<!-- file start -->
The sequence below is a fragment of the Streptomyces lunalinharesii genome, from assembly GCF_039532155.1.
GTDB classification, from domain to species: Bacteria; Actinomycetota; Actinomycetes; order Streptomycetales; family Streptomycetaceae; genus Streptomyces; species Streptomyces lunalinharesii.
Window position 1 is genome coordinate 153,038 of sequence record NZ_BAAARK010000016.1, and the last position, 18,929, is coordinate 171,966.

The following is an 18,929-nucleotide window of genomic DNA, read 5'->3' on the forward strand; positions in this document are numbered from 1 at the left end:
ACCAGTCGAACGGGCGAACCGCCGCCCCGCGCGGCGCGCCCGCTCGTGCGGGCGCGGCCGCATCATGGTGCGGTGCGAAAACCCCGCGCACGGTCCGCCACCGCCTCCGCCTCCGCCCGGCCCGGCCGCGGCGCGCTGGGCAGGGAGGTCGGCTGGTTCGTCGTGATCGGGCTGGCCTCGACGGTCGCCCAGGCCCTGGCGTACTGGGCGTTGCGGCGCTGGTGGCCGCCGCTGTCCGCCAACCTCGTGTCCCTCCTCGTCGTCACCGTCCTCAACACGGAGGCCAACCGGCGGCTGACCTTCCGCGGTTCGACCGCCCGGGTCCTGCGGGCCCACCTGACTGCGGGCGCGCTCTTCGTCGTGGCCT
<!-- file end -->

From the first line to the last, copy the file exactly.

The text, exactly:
The sequence below is a fragment of the Streptomyces lunalinharesii genome, from assembly GCF_039532155.1.
GTDB classification, from domain to species: Bacteria; Actinomycetota; Actinomycetes; order Streptomycetales; family Streptomycetaceae; genus Streptomyces; species Streptomyces lunalinharesii.
Window position 1 is genome coordinate 153,038 of sequence record NZ_BAAARK010000016.1, and the last position, 18,929, is coordinate 171,966.

The following is an 18,929-nucleotide window of genomic DNA, read 5'->3' on the forward strand; positions in this document are numbered from 1 at the left end:
ACCAGTCGAACGGGCGAACCGCCGCCCCGCGCGGCGCGCCCGCTCGTGCGGGCGCGGCCGCATCATGGTGCGGTGCGAAAACCCCGCGCACGGTCCGCCACCGCCTCCGCCTCCGCCCGGCCCGGCCGCGGCGCGCTGGGCAGGGAGGTCGGCTGGTTCGTCGTGATCGGGCTGGCCTCGACGGTCGCCCAGGCCCTGGCGTACTGGGCGTTGCGGCGCTGGTGGCCGCCGCTGTCCGCCAACCTCGTGTCCCTCCTCGTCGTCACCGTCCTCAACACGGAGGCCAACCGGCGGCTGACCTTCCGCGGTTCGACCGCCCGGGTCCTGCGGGCCCACCTGACTGCGGGCGCGCTCTTCGTCGTGGCCT